“I personally conclude this racial discrimination stuff is totally politics. The alt-left found that appraisers could be bullied since we have no organization, no champion, to protect us, thus can do nothing about their strategy or tactics. And, clearly, it has intimidated the entire industry from the ASC on down.

Quickly, the alt-left’s emphasis will move from racial bias (since, as we both know, it is no more prevalent in appraisal than in any other profession) to more subtle types of bias such as judgement bias, selection bias, and/or confirmation bias (details if you want them – but the reading is voluminous).”

The two appraisers are spot on. What we’ve been subjugated to for years stemmed from the statements of one person. Once that person was awarded a seat at the top of the food chain, underlings and associates have had to ‘toe the line’ and have become key players in this politically motivated chain of events discrediting appraisers.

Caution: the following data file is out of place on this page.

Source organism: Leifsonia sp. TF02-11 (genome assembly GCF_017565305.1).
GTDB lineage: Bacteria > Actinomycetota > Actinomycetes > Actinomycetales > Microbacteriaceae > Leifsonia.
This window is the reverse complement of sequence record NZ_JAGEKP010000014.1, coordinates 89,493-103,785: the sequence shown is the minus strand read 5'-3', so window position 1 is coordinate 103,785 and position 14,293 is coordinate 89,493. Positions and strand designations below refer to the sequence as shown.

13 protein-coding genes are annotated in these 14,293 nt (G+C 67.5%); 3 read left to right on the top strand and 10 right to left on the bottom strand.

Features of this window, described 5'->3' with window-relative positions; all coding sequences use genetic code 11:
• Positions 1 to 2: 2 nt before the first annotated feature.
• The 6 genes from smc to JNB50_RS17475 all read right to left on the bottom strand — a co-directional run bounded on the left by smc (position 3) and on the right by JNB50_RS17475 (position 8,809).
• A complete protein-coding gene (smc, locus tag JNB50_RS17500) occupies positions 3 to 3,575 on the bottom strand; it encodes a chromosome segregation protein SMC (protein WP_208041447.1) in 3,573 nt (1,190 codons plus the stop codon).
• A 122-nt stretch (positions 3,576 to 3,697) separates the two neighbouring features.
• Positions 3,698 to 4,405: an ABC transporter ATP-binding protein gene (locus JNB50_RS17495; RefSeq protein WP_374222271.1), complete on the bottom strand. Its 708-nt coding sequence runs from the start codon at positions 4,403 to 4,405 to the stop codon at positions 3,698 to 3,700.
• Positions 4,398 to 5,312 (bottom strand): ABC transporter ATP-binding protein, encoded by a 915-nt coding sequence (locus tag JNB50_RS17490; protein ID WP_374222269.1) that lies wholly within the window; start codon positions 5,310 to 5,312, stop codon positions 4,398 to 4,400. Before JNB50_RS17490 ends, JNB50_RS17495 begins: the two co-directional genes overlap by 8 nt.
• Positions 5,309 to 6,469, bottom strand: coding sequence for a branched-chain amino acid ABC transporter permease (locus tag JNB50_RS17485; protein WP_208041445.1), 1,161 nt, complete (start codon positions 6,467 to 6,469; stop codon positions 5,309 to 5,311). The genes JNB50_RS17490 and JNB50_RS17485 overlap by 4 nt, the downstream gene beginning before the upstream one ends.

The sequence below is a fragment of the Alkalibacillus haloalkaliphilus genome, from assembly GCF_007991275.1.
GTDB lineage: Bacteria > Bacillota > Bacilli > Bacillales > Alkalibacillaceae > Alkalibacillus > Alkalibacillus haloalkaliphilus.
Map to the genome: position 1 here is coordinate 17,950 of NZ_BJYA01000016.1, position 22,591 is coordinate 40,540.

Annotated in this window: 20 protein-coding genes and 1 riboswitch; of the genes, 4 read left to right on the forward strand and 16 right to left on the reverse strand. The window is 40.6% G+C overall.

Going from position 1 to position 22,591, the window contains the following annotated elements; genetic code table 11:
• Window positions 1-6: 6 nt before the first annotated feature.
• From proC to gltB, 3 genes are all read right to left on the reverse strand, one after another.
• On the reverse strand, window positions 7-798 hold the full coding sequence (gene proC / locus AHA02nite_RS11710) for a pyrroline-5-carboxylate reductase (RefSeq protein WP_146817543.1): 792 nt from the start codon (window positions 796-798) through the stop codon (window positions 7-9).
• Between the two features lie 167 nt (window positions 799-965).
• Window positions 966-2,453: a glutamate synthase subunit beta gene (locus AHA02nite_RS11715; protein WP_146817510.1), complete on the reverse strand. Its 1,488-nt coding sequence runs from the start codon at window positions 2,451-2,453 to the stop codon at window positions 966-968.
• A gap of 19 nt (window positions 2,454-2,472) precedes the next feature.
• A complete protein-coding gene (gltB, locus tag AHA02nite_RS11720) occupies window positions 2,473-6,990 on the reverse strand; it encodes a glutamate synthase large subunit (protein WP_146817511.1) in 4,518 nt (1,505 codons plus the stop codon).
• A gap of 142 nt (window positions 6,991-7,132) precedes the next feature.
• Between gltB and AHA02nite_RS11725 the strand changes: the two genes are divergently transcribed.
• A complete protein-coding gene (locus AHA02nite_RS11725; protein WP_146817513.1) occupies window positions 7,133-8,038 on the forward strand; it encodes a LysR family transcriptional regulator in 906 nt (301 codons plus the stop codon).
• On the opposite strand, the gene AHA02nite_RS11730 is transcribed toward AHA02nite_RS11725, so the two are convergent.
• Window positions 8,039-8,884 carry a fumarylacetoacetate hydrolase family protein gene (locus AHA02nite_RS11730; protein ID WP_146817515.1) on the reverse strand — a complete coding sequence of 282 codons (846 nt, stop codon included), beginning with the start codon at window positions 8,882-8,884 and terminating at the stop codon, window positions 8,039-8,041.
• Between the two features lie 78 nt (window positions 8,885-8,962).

We now know of two ‘lawsuits’ filed against appraisers, with the alleged claim being “racial bias and discrimination.” Both of these actions were formulated on basically the exact same game plan:

  • Borrower requests a lender loan using real estate as collateral
  • Lender, via an AMC, hires a local appraiser to appraise the property
  • Report is submitted; borrower get a copy; borrower disputes the ‘opinion of value’ and demands that another appraisal be done
  • Second appraisal is completed and delivered by a different appraiser, with the report miraculously stating an appraised ‘opinion of value’ thousands of dollars higher than the first appraisal; it is believed by the borrower to be the absolute correct authority on the subject’s value